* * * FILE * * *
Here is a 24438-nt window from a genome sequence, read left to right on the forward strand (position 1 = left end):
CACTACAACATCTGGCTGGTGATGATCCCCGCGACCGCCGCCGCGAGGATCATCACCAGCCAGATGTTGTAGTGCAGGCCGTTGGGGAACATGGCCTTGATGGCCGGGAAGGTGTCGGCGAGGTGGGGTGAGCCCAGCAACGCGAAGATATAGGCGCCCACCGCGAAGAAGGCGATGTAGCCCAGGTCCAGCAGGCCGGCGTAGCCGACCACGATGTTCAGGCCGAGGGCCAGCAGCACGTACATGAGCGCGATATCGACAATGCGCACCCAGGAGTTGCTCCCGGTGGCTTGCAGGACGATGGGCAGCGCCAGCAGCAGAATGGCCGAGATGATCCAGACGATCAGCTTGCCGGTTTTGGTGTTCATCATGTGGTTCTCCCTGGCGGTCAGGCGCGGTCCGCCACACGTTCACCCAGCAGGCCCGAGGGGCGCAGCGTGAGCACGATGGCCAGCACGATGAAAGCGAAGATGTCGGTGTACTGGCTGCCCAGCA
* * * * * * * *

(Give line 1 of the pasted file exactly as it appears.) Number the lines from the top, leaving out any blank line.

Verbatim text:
Here is a 24438-nt window from a genome sequence, read left to right on the forward strand (position 1 = left end):